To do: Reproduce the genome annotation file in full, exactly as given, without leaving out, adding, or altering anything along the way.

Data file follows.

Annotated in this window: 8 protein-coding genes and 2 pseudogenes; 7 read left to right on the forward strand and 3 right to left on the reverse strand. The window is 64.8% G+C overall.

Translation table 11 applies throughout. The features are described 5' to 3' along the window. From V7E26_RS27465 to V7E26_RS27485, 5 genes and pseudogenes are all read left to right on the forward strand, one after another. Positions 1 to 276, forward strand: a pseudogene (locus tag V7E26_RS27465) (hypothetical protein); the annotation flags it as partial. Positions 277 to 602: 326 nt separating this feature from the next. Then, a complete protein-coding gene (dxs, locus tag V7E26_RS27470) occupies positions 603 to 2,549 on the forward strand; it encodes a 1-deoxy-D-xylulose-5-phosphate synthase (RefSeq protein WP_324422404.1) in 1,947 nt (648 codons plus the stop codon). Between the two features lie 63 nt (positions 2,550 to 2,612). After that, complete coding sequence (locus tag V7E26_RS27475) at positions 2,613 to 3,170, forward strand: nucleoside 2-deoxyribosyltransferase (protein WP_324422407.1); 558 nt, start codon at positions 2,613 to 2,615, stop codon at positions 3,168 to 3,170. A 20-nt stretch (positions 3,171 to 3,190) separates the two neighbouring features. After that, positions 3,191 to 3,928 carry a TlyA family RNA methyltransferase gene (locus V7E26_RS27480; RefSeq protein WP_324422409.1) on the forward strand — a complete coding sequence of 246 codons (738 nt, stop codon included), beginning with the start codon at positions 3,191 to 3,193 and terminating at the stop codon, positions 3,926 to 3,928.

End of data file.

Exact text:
Annotated in this window: 8 protein-coding genes and 2 pseudogenes; 7 read left to right on the forward strand and 3 right to left on the reverse strand. The window is 64.8% G+C overall.

Translation table 11 applies throughout. The features are described 5' to 3' along the window. From V7E26_RS27465 to V7E26_RS27485, 5 genes and pseudogenes are all read left to right on the forward strand, one after another. Positions 1 to 276, forward strand: a pseudogene (locus tag V7E26_RS27465) (hypothetical protein); the annotation flags it as partial. Positions 277 to 602: 326 nt separating this feature from the next. Then, a complete protein-coding gene (dxs, locus tag V7E26_RS27470) occupies positions 603 to 2,549 on the forward strand; it encodes a 1-deoxy-D-xylulose-5-phosphate synthase (RefSeq protein WP_324422404.1) in 1,947 nt (648 codons plus the stop codon). Between the two features lie 63 nt (positions 2,550 to 2,612). After that, complete coding sequence (locus tag V7E26_RS27475) at positions 2,613 to 3,170, forward strand: nucleoside 2-deoxyribosyltransferase (protein WP_324422407.1); 558 nt, start codon at positions 2,613 to 2,615, stop codon at positions 3,168 to 3,170. A 20-nt stretch (positions 3,171 to 3,190) separates the two neighbouring features. After that, positions 3,191 to 3,928 carry a TlyA family RNA methyltransferase gene (locus V7E26_RS27480; RefSeq protein WP_324422409.1) on the forward strand — a complete coding sequence of 246 codons (738 nt, stop codon included), beginning with the start codon at positions 3,191 to 3,193 and terminating at the stop codon, positions 3,926 to 3,928.